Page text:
Salal + Cedar’s priest in charge Laurel Dykstra traveled to Standing Rock in solidarity with Sioux and other indigenous water protectors resisting the Dakota Access Pipeline.
I am home again in Coast Salish Territory praying about how to be an accomplice to the work of Indigenous Water Protectors at Standing Rock, to speak only for myself but centre Indigenous and traditional voices. Greg, of the Cheyenne River Sioux was my host at Oceti Sakowin Camp. When I asked what I should tell people at home, he said, “Pray, keep praying.” And when I asked what they needed he said, “More people and more prayers.”
I am a priest but I have never been any place where they prayed so much—I averaged 5-6 hours per day in prayer and ceremony here doing things that most people think of as prayer—with special words, objects and actions. But prayer here includes healing dance on a critical river crossing that held off police and security, a sweat lodge on the pipeline path, sacred pipes in front of armored vehicles. Prayer is not a limp sending of good feelings that excuses your absence, it is practical and concrete. So, as Greg is calling for more prayers, you can bring them with bike locks to your financial institution that funds DAPL, you can head to your centres of government and law enforcement and invite them to sit down and pray with you and refuse to leave until they do.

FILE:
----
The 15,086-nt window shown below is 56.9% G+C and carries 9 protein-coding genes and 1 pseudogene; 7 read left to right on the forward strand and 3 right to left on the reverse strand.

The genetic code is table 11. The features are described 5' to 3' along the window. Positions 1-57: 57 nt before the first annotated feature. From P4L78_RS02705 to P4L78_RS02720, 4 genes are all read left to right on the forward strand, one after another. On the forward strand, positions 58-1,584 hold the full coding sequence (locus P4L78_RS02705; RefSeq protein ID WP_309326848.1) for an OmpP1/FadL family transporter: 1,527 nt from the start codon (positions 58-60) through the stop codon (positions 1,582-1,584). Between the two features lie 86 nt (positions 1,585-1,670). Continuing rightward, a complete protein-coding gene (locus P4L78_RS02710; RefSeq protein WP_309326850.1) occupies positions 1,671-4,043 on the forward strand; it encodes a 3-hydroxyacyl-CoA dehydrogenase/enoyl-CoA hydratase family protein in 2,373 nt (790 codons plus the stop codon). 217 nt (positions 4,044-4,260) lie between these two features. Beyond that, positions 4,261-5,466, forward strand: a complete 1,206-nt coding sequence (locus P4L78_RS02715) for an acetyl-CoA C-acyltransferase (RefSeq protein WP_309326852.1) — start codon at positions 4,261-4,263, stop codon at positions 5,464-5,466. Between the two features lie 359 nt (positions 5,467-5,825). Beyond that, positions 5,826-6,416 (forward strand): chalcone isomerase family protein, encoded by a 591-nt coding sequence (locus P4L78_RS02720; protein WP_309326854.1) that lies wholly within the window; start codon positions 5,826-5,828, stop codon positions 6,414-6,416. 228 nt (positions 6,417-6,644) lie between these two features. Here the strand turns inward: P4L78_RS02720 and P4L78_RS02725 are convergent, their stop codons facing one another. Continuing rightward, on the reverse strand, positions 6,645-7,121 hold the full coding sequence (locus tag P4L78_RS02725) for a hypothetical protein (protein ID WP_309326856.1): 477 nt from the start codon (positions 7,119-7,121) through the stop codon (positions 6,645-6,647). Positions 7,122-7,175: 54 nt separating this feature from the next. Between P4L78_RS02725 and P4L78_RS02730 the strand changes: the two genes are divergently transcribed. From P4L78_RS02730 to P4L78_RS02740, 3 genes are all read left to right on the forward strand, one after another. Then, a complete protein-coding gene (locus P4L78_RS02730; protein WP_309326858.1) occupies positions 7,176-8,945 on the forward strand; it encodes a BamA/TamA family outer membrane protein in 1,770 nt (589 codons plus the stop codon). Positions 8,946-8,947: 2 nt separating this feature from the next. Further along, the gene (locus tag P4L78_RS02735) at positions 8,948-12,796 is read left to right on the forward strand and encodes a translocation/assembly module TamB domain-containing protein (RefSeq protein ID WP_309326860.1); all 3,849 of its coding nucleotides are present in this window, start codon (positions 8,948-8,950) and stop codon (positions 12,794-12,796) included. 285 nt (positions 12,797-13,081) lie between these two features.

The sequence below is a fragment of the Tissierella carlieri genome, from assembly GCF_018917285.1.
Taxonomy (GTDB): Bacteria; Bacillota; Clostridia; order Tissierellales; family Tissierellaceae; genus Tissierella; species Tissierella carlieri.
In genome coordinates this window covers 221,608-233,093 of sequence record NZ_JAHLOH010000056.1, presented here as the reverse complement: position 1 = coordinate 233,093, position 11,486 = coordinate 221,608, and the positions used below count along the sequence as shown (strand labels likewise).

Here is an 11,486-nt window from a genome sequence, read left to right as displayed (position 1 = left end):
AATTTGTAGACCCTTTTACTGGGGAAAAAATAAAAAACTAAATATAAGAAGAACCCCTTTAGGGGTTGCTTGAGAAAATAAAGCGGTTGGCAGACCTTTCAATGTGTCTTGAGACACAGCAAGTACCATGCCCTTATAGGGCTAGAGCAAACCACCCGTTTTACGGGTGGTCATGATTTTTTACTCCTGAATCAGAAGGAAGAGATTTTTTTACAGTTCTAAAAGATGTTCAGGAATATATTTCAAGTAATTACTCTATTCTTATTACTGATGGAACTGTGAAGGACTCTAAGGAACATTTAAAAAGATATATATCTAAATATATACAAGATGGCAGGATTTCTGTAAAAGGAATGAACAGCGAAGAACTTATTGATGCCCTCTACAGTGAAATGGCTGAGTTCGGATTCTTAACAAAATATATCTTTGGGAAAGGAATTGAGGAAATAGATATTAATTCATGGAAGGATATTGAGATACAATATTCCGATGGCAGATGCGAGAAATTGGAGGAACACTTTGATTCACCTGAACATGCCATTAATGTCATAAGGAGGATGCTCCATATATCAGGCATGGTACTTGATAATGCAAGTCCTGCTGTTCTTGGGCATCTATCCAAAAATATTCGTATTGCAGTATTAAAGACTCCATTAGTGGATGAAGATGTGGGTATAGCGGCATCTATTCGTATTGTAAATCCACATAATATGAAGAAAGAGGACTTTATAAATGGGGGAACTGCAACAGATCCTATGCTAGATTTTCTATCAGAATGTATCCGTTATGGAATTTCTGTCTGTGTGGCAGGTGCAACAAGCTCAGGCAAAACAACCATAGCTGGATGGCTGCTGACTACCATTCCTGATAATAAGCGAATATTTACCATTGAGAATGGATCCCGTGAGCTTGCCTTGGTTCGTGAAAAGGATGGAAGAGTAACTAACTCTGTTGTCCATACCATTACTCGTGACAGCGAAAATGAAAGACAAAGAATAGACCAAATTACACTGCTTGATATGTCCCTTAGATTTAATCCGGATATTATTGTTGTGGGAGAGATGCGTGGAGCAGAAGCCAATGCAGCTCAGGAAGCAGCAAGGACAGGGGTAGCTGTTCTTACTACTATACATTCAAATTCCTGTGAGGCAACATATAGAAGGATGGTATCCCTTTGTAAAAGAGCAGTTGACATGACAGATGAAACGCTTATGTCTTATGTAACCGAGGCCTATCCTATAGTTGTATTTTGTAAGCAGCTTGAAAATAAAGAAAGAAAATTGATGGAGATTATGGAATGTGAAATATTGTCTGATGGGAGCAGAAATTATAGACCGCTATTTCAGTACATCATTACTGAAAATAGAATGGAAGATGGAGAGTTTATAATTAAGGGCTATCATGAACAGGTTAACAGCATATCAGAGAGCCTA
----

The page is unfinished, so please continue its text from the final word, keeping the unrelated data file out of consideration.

Greg also called for more people, and to his call-out I will add these words from Kelly Sherman, Oglala Lakota: “If you visit Oceti Sacowin please remember you are a guest. Please remember it is not about you. Please remember the traditions and ceremonies you are welcomed into are sacred. Please remember your visit is not a vacation. Please remember some moments are sacred and do not need your camera.Please remember that sacred moment, that sacred time, will be a picture embedded on your soul. Not on your phone. Donations are helpful, social media sharing is helpful. But what Standing Rock needs is your physical presence. However, when you are there please remember if you do not know what to do, first you listen. Secondly, you listen. Thirdly, you listen. And if you do not know how to do that…stay home.”
The following website contains some good resources for non-indigenous people seeking to be allies and accomplices with the land and water protectors from Standing Rock and beyond.